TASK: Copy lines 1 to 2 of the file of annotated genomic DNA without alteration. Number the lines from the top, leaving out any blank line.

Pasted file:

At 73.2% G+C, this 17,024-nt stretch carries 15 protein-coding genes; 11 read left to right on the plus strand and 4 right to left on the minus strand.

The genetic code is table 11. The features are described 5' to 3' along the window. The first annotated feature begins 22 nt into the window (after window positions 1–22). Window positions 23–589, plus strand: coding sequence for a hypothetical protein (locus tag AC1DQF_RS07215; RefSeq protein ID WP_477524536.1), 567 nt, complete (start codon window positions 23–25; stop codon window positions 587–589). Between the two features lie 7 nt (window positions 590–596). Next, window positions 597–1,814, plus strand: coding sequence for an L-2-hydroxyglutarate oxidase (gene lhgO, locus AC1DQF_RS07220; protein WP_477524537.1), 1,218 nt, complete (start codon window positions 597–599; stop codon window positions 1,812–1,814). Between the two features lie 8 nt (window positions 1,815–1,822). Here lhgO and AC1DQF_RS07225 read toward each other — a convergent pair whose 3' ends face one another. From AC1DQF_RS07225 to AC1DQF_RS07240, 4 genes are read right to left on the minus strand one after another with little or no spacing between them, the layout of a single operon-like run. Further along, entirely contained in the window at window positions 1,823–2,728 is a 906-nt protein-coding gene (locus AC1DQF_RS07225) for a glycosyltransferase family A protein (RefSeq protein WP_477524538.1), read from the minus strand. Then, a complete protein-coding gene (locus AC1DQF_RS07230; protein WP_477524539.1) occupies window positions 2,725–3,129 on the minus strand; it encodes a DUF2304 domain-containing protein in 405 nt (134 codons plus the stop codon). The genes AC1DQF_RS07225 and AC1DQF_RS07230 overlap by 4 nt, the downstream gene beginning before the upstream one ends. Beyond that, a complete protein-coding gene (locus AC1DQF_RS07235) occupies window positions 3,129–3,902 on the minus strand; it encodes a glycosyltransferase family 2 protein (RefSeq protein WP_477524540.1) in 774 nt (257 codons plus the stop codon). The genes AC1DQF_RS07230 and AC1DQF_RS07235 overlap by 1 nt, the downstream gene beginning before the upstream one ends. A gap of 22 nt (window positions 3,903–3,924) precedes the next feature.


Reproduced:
At 73.2% G+C, this 17,024-nt stretch carries 15 protein-coding genes; 11 read left to right on the plus strand and 4 right to left on the minus strand.

The genetic code is table 11. The features are described 5' to 3' along the window. The first annotated feature begins 22 nt into the window (after window positions 1–22). Window positions 23–589, plus strand: coding sequence for a hypothetical protein (locus tag AC1DQF_RS07215; RefSeq protein ID WP_477524536.1), 567 nt, complete (start codon window positions 23–25; stop codon window positions 587–589). Between the two features lie 7 nt (window positions 590–596). Next, window positions 597–1,814, plus strand: coding sequence for an L-2-hydroxyglutarate oxidase (gene lhgO, locus AC1DQF_RS07220; protein WP_477524537.1), 1,218 nt, complete (start codon window positions 597–599; stop codon window positions 1,812–1,814). Between the two features lie 8 nt (window positions 1,815–1,822). Here lhgO and AC1DQF_RS07225 read toward each other — a convergent pair whose 3' ends face one another. From AC1DQF_RS07225 to AC1DQF_RS07240, 4 genes are read right to left on the minus strand one after another with little or no spacing between them, the layout of a single operon-like run. Further along, entirely contained in the window at window positions 1,823–2,728 is a 906-nt protein-coding gene (locus AC1DQF_RS07225) for a glycosyltransferase family A protein (RefSeq protein WP_477524538.1), read from the minus strand. Then, a complete protein-coding gene (locus AC1DQF_RS07230; protein WP_477524539.1) occupies window positions 2,725–3,129 on the minus strand; it encodes a DUF2304 domain-containing protein in 405 nt (134 codons plus the stop codon). The genes AC1DQF_RS07225 and AC1DQF_RS07230 overlap by 4 nt, the downstream gene beginning before the upstream one ends. Beyond that, a complete protein-coding gene (locus AC1DQF_RS07235) occupies window positions 3,129–3,902 on the minus strand; it encodes a glycosyltransferase family 2 protein (RefSeq protein WP_477524540.1) in 774 nt (257 codons plus the stop codon). The genes AC1DQF_RS07230 and AC1DQF_RS07235 overlap by 1 nt, the downstream gene beginning before the upstream one ends. A gap of 22 nt (window positions 3,903–3,924) precedes the next feature.